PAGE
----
Mortgage brokers most hopeful about buy-to-let sector

A new study of mortgage brokers has shown that they are particularly optimistic about the buy-to-let market – but concerned about overall lending levels.

The survey of 230 brokers by the Intermediary Mortgage Lenders Association found that the proportion of business by borrower type in the last quarter of last year was 29% remortgages, 28% buy-to-let, 22% next-time buyers, 12% first-time buyers and 5% other business.

?In the next quarter, intermediaries are most optimistic about buy-to-let, with 56% expecting to see an increase in this type of business, followed by remortgages (47%) and next-time buyers (34%).

Only 12% of intermediaries expect to see a decline in buy-to-let business. In addition, 81% of intermediaries believe that the buy-to-let market in 2012 will be the same or larger than in 2011, with a significant majority (66%) believing we will see material growth.

First-time buyer business is the area intermediaries are least optimistic about with 22% expecting to see a decline, followed by next-time buyers 15%. Only 30% expect to see an increase in first-time buyer business. Remortgages are the area they expect to be most robust, with just 5% expecting a decline.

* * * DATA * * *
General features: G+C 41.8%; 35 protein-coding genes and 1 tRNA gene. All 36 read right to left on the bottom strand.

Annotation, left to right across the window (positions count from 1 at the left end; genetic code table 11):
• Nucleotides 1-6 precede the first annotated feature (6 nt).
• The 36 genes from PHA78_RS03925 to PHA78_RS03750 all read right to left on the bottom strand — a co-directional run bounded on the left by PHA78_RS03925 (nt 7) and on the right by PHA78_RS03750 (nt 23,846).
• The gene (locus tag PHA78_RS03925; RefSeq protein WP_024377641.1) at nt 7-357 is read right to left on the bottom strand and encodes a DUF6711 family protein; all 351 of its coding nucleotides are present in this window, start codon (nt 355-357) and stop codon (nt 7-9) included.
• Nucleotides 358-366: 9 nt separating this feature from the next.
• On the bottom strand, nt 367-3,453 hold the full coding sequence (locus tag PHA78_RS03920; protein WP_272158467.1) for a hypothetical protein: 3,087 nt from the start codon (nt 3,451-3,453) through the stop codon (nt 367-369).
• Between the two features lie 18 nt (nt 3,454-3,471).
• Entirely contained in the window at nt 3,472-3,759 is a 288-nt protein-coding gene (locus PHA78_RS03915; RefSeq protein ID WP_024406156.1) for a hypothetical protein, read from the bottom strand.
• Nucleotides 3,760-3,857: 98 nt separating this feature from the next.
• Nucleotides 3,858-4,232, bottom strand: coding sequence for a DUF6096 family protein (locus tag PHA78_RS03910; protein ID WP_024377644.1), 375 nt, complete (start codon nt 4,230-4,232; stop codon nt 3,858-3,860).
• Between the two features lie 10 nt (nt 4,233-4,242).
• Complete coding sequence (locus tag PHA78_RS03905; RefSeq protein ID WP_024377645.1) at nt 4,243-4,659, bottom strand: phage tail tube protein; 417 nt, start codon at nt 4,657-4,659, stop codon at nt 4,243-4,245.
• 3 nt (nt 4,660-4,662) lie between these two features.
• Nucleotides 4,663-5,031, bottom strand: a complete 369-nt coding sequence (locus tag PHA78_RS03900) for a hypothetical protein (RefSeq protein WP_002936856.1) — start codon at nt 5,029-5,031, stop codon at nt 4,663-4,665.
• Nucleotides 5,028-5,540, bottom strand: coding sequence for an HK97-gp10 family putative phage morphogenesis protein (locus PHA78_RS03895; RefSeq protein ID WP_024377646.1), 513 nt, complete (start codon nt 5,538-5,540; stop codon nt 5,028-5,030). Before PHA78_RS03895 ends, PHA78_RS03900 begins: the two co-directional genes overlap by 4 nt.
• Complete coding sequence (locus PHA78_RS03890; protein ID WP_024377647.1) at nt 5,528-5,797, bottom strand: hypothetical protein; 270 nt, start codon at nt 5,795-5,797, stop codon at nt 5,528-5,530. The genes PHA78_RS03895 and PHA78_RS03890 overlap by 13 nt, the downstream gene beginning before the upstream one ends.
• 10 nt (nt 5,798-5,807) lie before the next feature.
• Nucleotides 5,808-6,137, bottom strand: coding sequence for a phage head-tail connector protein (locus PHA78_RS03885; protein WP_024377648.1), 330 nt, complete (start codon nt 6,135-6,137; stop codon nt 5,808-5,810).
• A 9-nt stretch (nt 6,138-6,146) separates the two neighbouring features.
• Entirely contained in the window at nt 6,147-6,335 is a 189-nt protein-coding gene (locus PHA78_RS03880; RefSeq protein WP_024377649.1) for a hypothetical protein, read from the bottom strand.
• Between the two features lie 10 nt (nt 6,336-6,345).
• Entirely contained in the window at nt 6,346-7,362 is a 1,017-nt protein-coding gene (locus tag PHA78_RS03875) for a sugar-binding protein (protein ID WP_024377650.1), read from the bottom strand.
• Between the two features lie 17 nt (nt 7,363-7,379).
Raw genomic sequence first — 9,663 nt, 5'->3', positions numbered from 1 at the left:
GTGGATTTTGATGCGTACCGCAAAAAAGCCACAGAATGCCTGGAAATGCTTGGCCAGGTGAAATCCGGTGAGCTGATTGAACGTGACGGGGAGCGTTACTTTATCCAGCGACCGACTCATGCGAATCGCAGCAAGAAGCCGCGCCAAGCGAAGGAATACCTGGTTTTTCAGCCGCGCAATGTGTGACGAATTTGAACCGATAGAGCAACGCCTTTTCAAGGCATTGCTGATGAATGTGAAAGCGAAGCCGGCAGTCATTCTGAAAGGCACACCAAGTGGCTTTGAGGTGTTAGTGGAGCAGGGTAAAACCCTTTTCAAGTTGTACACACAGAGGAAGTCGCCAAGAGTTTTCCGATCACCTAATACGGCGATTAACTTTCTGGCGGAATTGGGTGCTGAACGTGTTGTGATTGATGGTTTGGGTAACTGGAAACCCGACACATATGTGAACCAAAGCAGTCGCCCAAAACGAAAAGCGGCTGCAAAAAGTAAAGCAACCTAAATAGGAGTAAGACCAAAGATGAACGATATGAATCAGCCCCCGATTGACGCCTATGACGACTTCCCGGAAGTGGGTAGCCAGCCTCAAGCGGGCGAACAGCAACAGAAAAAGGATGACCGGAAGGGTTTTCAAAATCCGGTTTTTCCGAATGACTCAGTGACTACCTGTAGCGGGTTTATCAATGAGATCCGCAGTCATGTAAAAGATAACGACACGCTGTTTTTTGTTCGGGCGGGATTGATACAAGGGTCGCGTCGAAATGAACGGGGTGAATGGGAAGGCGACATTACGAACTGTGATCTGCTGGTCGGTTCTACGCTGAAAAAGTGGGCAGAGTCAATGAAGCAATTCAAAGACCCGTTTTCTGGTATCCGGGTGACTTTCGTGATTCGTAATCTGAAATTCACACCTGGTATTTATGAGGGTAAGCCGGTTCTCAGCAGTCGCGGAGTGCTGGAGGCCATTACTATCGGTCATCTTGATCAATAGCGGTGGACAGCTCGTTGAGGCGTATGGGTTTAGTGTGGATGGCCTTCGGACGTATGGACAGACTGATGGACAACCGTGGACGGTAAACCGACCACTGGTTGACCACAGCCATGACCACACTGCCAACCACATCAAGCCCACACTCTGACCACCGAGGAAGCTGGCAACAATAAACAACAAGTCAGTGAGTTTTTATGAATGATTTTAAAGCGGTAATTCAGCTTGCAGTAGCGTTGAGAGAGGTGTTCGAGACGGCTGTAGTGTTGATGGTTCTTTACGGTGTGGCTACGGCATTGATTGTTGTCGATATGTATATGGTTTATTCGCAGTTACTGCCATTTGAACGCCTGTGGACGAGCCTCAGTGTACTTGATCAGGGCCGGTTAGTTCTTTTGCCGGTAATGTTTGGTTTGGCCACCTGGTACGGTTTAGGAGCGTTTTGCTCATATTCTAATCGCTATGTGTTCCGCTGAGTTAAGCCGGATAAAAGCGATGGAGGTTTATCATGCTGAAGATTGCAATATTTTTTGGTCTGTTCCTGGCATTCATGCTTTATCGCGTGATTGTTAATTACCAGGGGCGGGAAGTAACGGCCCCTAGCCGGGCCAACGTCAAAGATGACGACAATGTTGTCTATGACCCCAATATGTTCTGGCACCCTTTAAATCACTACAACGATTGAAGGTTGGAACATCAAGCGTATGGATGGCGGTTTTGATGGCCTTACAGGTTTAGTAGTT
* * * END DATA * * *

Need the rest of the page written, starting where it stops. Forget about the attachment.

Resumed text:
When asked about market conditions, most intermediaries remain cautious with 40% expecting conditions to remain the same and almost as many thinking they will get worse (33%) as those who think things will improve (27%). The balance of intermediaries (73%) feel that volumes will either be the same or higher in 2012, compared to those who expect a decline (27%).

John Heron, IMLA chairman, said: “Intermediaries are right to be cautious about their expectations for 2012. Whilst we are seeing growth in the mortgage market, it is a gradual process.

“Buy-to-let is becoming increasingly important as more people move into the private rented sector. For landlords, an intermediary can provide invaluable support during the process of finding the right mortgage and right mortgage lender for their needs.

“The same is of course true of the market in general. Intermediaries are best placed to find a solution for borrowers who return empty-handed from a trawl across the high street lenders. The benefits to the consumer of professional mortgage advice are not always rated highly enough and need to be better communicated.”

Intermediary views on the economy in 2012 were also cautious, whilst on house prices they expect no real movement.

 

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